Great explanation! I knew about the rest parameters and even used them in my code, and now, thanks to your explanation, I will also use the spread operator. First of all, I replace all Object.assign() in my code with a short form.


Thanks for your feedback.


Hi I noticed that the Shallow-cloning isn't working in Edge (18)

var obj1 = { foo: 'bar', x: 42 };
var obj2 = { foo: 'baz', y: 13 };

var clonedObj = { ...obj1 };

Result: error in console 'Expected identifier, string or number'

Wonderful explanations, I've found this to be one of the more confusing elements of new JS.


Me too, it seems to promote a „many positional arguments“ programming style instead of composing things into useful objects 🤔 Also the destructuring on the method definition is a part of this thing... i think


Yes, Ben I found three dot operator confuse when use try to us in project. Thanks for your feedback.


In a document of Gatsby, there is a line of code that ... followed by nothing. What does it mean here?

import React from "react"
import { graphql } from "gatsby"
export default function IndexPost( props ) {
  return (...)
export const query = graphql`
  fragment SiteInformation on Site {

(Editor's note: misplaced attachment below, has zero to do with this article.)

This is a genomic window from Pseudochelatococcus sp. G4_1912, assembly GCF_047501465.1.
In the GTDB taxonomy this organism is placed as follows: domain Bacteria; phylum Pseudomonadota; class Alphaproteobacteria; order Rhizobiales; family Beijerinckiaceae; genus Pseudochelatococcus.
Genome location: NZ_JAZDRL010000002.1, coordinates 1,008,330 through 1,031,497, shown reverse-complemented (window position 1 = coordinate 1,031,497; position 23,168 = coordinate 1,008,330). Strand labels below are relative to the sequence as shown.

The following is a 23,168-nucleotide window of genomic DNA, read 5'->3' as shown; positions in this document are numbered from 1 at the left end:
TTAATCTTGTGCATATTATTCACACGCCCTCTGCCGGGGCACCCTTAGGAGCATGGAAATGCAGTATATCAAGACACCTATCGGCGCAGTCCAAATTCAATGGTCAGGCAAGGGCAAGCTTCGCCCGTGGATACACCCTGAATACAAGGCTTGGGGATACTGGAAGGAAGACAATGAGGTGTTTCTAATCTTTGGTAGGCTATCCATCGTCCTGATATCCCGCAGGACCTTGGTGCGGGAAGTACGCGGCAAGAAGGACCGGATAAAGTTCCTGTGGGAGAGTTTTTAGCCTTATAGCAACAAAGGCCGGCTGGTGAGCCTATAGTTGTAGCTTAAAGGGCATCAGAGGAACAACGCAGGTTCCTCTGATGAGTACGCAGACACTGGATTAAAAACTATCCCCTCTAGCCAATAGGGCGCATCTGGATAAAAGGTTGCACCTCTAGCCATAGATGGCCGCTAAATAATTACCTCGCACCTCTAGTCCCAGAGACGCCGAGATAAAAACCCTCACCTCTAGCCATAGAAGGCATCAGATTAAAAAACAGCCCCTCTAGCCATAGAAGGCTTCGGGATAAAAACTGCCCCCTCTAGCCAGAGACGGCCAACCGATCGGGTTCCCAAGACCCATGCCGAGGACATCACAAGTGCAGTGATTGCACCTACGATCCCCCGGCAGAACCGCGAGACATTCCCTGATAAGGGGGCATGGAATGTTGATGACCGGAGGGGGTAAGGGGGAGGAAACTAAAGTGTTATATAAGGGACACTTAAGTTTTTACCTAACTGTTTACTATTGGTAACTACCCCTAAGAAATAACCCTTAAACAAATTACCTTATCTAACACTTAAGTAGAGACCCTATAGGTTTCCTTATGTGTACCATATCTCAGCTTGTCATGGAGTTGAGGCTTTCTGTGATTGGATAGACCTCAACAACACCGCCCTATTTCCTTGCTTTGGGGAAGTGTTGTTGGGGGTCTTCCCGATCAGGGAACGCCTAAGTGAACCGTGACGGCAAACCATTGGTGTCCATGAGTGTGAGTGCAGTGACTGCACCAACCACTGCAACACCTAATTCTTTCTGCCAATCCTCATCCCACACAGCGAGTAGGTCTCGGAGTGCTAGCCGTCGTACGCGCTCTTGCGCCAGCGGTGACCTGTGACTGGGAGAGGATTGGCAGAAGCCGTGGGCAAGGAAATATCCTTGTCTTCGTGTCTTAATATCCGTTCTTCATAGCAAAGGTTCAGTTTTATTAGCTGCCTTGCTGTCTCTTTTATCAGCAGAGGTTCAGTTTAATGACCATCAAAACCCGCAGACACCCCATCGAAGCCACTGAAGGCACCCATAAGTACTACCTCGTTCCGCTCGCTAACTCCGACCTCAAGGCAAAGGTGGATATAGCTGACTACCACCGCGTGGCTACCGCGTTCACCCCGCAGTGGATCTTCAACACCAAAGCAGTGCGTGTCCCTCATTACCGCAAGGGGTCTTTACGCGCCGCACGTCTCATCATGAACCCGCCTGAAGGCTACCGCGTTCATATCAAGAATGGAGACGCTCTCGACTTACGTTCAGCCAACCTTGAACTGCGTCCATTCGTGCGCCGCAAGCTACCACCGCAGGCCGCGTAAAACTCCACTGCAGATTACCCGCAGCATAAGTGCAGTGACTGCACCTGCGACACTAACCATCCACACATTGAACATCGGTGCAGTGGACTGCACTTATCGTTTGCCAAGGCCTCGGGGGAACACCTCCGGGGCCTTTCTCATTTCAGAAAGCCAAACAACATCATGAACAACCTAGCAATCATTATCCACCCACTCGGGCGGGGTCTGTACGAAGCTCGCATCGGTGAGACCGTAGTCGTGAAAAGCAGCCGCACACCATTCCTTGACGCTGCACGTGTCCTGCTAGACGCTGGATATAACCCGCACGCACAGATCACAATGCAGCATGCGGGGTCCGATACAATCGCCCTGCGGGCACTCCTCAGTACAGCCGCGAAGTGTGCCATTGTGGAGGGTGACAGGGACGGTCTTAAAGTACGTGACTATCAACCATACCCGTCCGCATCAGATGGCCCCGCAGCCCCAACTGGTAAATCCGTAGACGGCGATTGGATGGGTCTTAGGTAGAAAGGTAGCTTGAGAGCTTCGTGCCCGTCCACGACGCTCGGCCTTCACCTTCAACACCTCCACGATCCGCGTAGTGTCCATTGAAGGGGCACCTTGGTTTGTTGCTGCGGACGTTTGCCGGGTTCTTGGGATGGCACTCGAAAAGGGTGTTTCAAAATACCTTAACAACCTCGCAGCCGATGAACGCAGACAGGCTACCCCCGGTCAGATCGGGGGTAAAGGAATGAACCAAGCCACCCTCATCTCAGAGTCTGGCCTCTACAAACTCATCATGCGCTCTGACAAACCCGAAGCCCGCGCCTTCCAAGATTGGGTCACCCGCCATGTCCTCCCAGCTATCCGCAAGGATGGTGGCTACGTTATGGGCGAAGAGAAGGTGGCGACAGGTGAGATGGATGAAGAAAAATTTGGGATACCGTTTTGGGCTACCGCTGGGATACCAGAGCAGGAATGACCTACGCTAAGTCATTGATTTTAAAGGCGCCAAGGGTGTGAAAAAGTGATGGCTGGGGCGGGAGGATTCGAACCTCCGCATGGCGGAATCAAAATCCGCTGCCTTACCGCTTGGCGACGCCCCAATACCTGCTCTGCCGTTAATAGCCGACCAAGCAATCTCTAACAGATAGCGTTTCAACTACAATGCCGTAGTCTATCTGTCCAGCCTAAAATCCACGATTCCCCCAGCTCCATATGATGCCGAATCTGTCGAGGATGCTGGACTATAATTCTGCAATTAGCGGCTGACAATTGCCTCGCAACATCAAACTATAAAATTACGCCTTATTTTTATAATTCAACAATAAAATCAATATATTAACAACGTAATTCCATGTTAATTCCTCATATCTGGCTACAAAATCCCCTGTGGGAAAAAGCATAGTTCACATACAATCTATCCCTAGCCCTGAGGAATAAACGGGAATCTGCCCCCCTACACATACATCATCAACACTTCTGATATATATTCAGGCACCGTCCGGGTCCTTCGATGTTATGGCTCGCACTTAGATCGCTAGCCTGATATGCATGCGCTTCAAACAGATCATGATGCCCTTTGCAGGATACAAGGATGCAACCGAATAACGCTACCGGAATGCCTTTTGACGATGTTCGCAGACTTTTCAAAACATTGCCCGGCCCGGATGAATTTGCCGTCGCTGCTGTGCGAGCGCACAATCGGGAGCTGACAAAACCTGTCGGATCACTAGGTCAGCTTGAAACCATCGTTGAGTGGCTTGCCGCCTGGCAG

siteMetadata {

maybe Gatsby trying to say there should JSX written by the user and this is not valid case.


Excellent article.

Small edit to replace "use" with "us":
"There have always been a variety of ways to combine arrays, but the spread operator gives use a new method for combining arrays:"
Should be:
"There have always been a variety of ways to combine arrays, but the spread operator gives us a new method for combining arrays:"


Thanks mate! It was clear and helpful.


Great run down of two great new features!


wow thank you! awesome explanation :)


Tysm for this article! I have been trying to figure this out all night and then I found this article!!


Most welcome 👍🏻


It's important to note that this feature is available in all major browsers except for IE11



There's also function application:

function cube(x, y, z) {
  return x * y * z;

cube(...[2, 5, 10]);
//> 100

Using ... you can send an array as separate arguments.


Thanks for the great explanation Sagar, rest/spread basically performs the exact same job as the "splat operator" in php.